Manage a large enough team and you’ll quickly discover that you get on with some people easily, while others…. eh, not so much.
This can feel really uncomfortable, especially if you think you aren’t being fair to the people you don’t get on with. Maybe one of them even accuses you of ‘liking them less.’
There are certainly ways of mismanaging this situation, but you cannot escape the reality of life: we get on better with some people and not others.
So it’s all about your approach to the situation – and the actions you take – that make the difference.
If you have no connection, find a connection – be insatiably curious and you’ll level up your relationship.
It was Abraham Lincoln that said: “I don’t like that man. I must get to know him better.”
So if there’s friction, lean in. Be curious. Ask questions. The more you find out about someone, the more likely you are to find common ground.
And what, after all, is the difference between the people you get on with and the people you don’t than how much common ground you share?
If you feel bad for treating someone differently first check if you really are treating them differently – or whether you are still treating them fairly.
Everyone is different. Sometimes the reason we get along with some people in our team better than others is because they are genuinely easier to manage.
If you feel like you’re constantly on one person’s case, of course you will wonder if you’re being overly harsh on them.
It’s worth reframing the question: is your treatment of them fair? Would you treat everyone the same, if they were showing the same behaviour?
If so, you are correctly tackling the behaviour, not the person.
Focus on communication and put all your efforts into being clear: oftentimes this is the source of friction.
Isn’t it funny that two people can talk to each other and yet feel like they’re speaking different languages?
This often describes our most difficult managerial relationships. You think you’ve been clear about a deadline; the date passes and nothing is done.
You need to start again when it comes to communication. Think about the way you are saying things and don’t soften your language. Aim for crystal-clear clarity.
If you naturally soften your language, tell the person that you think communication is an issue and that you will be trying to be ultra-clear – this makes it easier for you to make the change.
Also, get into the habit of repeating back to people what you think they said – and getting your direct reports to do the same.
When your communication improves and you both meet each other’s expectations, trust is built and the relationship gets better.
Re-interpret your ‘good’ relationships – the factors that go into great relationships outside work are very different to those at work.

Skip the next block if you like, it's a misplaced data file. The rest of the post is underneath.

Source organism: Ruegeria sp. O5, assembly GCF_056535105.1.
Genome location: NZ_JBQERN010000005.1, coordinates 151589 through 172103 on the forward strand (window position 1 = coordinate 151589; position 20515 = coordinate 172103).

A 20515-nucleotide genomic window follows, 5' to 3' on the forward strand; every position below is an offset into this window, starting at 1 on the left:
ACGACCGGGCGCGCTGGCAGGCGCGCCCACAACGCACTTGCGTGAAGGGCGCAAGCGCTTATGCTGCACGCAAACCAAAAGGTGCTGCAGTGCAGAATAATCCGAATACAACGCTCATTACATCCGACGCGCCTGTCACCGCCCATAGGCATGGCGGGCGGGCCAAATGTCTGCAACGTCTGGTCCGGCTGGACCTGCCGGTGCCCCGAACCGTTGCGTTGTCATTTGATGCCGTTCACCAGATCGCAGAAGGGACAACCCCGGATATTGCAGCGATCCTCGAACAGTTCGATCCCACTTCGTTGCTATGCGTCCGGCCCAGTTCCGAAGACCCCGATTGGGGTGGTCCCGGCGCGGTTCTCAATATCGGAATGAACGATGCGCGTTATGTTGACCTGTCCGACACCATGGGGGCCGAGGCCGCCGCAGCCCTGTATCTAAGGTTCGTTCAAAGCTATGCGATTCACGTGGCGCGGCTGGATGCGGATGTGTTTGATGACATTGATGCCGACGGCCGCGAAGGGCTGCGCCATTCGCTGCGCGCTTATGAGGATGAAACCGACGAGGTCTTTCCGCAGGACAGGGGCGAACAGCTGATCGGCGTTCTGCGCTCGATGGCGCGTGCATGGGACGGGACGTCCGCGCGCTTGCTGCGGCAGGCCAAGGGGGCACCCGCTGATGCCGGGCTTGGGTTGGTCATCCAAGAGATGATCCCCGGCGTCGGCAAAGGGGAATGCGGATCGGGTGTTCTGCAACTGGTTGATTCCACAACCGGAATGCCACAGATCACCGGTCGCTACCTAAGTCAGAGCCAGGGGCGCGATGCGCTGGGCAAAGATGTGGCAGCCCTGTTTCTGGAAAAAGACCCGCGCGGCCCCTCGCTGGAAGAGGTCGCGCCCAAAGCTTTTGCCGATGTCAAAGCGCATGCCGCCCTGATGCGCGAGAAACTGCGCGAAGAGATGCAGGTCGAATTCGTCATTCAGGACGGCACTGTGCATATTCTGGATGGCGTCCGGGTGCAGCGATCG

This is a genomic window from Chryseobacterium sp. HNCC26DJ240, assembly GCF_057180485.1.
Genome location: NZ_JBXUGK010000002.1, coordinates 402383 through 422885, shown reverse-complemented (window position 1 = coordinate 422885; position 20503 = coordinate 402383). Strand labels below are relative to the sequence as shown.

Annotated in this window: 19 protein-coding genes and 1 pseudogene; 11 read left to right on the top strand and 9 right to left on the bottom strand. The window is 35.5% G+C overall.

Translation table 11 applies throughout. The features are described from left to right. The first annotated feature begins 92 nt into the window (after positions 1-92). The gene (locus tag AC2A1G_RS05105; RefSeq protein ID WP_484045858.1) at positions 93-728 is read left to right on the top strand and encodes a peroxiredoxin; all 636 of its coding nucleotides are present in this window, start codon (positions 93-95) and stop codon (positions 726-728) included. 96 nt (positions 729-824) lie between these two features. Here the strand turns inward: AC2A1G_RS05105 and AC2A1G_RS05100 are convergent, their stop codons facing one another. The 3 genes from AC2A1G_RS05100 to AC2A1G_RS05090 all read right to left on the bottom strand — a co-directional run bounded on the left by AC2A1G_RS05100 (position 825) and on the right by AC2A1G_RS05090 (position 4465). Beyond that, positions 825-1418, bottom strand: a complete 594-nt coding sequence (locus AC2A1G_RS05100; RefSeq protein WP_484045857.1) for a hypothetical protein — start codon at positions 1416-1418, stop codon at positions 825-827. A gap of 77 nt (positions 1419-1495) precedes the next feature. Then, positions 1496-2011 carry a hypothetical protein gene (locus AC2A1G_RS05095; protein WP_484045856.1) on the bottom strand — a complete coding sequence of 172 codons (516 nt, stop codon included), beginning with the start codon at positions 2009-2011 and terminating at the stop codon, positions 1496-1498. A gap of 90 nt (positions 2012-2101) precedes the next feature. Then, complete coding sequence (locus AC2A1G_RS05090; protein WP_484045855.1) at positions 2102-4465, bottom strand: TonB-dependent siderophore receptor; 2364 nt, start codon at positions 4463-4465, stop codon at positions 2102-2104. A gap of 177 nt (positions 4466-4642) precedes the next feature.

Do you judge relationships at work on the same criteria as you judge them outside work?
You may think you don’t, but it’s very easy to be blindsided by this bias.
Maybe it’s the way they feel. How effortless interactions are. Whether there are awkward silences. Whether you have the same values. How funny you find the other person.
Think you’re guilty? Time to re-interpret your ‘good’ relationships in a new context.
When judged on new criteria, you may find these relationships aren’t as great as you think they are.
But on what criteria should you judge workplace relationships?
The factors that go into good workplace relationships are objective – you can nurture them with anyone.
Trust, respect, aligned expectations, clarity of communication, empathy and collaboration. These are some of the most important factors for workplace relationships.
The great thing about these factors is that there are tools and techniques you can use to develop all of them with anyone – even people that you don’t normally gel with.
Aligned expectations? Have more one-to-ones and repeat back to each other what you think the other person said.
Empathy? Ask more questions and be insatiably curious so that you learn more about the human behind your direct report.
When looking at relationships with your team, break everything down to two things – actions and behaviours.
Always break the characteristics above into actions and behaviours. Why? Because these can be taught.
If you really trust one person to get the job done and not another, what behaviours and actions cause you to feel this way?
Does the one you trust regularly report their weekly outputs without being asked? Do they get into the office on time and tell you promptly if they will be late?
When you understand the underlying behaviours that underpin good workplace relationships, you can turn the dial on the ‘not-so-great’ relationships by setting standards and holding people accountable.
Have you stopped dreading managing different people? Move onto our next article in the series, looking at how you can stop dreading holding people accountable at work.